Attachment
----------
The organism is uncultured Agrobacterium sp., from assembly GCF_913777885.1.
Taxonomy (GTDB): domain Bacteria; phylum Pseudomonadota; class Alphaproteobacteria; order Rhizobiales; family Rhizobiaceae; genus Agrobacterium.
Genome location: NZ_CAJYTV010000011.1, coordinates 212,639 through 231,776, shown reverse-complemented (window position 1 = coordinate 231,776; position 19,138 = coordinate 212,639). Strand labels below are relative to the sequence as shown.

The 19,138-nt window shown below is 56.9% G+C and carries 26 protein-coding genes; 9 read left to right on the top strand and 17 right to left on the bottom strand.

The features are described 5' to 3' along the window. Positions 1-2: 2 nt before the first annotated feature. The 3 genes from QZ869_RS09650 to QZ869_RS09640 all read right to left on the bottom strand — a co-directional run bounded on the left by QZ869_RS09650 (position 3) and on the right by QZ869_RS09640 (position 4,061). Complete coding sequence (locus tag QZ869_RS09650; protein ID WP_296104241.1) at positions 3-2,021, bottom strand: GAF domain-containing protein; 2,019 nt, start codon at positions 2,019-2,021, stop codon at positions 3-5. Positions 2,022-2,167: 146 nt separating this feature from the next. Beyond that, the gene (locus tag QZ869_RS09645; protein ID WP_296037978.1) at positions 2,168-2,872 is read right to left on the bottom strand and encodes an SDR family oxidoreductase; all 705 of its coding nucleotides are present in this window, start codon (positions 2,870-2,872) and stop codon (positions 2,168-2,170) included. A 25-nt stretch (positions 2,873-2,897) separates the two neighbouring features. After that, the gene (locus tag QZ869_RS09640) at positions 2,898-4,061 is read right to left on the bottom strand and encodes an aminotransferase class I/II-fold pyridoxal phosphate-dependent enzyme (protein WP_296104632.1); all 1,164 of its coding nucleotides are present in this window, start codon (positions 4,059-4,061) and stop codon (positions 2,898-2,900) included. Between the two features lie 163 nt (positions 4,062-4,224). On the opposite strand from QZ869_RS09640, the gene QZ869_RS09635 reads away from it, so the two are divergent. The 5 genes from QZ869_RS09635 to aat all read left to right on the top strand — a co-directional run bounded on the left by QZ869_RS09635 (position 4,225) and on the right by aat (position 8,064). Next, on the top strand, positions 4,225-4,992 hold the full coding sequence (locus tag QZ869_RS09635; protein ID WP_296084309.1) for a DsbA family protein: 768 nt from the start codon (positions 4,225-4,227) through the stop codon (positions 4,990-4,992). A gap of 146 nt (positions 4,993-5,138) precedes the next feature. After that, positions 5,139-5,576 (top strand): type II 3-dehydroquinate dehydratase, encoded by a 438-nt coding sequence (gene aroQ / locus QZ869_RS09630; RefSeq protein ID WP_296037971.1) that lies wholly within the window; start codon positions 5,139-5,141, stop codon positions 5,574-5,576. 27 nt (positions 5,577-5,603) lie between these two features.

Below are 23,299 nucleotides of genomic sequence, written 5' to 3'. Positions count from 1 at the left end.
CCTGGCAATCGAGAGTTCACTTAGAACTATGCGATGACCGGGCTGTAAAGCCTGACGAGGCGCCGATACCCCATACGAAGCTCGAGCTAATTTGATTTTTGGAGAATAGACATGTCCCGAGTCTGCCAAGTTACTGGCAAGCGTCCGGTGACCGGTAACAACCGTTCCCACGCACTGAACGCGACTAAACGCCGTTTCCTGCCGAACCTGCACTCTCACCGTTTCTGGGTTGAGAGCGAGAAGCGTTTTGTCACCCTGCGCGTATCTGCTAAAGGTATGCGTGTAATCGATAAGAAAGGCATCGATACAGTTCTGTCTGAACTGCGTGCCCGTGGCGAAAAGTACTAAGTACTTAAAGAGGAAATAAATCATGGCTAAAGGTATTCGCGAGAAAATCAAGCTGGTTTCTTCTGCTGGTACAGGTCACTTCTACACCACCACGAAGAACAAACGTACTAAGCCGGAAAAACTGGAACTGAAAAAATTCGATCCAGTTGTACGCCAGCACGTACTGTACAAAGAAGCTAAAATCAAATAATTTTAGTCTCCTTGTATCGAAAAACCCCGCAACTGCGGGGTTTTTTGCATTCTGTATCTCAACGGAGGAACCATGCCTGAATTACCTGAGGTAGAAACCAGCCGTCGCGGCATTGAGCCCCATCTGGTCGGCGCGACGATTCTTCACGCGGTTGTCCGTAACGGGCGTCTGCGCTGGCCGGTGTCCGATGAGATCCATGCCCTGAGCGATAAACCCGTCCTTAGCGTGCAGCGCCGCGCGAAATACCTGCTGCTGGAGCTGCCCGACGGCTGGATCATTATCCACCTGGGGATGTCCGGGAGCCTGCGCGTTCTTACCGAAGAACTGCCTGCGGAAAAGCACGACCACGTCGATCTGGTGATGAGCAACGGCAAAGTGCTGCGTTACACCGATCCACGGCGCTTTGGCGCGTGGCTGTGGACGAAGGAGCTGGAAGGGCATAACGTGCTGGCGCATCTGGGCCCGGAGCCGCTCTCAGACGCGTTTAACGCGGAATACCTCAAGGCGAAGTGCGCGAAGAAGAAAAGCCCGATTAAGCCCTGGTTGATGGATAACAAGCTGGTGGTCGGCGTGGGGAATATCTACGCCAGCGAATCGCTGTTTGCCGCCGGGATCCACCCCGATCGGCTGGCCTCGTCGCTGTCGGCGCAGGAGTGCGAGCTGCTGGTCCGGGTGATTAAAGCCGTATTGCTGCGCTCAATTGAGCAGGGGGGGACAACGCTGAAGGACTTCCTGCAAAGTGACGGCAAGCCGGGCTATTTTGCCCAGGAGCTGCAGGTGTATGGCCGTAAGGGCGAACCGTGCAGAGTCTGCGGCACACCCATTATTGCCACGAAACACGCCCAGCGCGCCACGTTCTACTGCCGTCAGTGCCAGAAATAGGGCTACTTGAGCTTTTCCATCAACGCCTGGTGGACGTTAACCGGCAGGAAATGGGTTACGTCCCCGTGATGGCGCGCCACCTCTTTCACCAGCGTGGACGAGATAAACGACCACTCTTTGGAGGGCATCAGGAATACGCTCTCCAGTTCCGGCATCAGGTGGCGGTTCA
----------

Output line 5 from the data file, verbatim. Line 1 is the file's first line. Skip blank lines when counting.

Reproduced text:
The features are described 5' to 3' along the window. Positions 1-2: 2 nt before the first annotated feature. The 3 genes from QZ869_RS09650 to QZ869_RS09640 all read right to left on the bottom strand — a co-directional run bounded on the left by QZ869_RS09650 (position 3) and on the right by QZ869_RS09640 (position 4,061). Complete coding sequence (locus tag QZ869_RS09650; protein ID WP_296104241.1) at positions 3-2,021, bottom strand: GAF domain-containing protein; 2,019 nt, start codon at positions 2,019-2,021, stop codon at positions 3-5. Positions 2,022-2,167: 146 nt separating this feature from the next. Beyond that, the gene (locus tag QZ869_RS09645; protein ID WP_296037978.1) at positions 2,168-2,872 is read right to left on the bottom strand and encodes an SDR family oxidoreductase; all 705 of its coding nucleotides are present in this window, start codon (positions 2,870-2,872) and stop codon (positions 2,168-2,170) included. A 25-nt stretch (positions 2,873-2,897) separates the two neighbouring features. After that, the gene (locus tag QZ869_RS09640) at positions 2,898-4,061 is read right to left on the bottom strand and encodes an aminotransferase class I/II-fold pyridoxal phosphate-dependent enzyme (protein WP_296104632.1); all 1,164 of its coding nucleotides are present in this window, start codon (positions 4,059-4,061) and stop codon (positions 2,898-2,900) included. Between the two features lie 163 nt (positions 4,062-4,224). On the opposite strand from QZ869_RS09640, the gene QZ869_RS09635 reads away from it, so the two are divergent. The 5 genes from QZ869_RS09635 to aat all read left to right on the top strand — a co-directional run bounded on the left by QZ869_RS09635 (position 4,225) and on the right by aat (position 8,064). Next, on the top strand, positions 4,225-4,992 hold the full coding sequence (locus tag QZ869_RS09635; protein ID WP_296084309.1) for a DsbA family protein: 768 nt from the start codon (positions 4,225-4,227) through the stop codon (positions 4,990-4,992). A gap of 146 nt (positions 4,993-5,138) precedes the next feature. After that, positions 5,139-5,576 (top strand): type II 3-dehydroquinate dehydratase, encoded by a 438-nt coding sequence (gene aroQ / locus QZ869_RS09630; RefSeq protein ID WP_296037971.1) that lies wholly within the window; start codon positions 5,139-5,141, stop codon positions 5,574-5,576. 27 nt (positions 5,577-5,603) lie between these two features.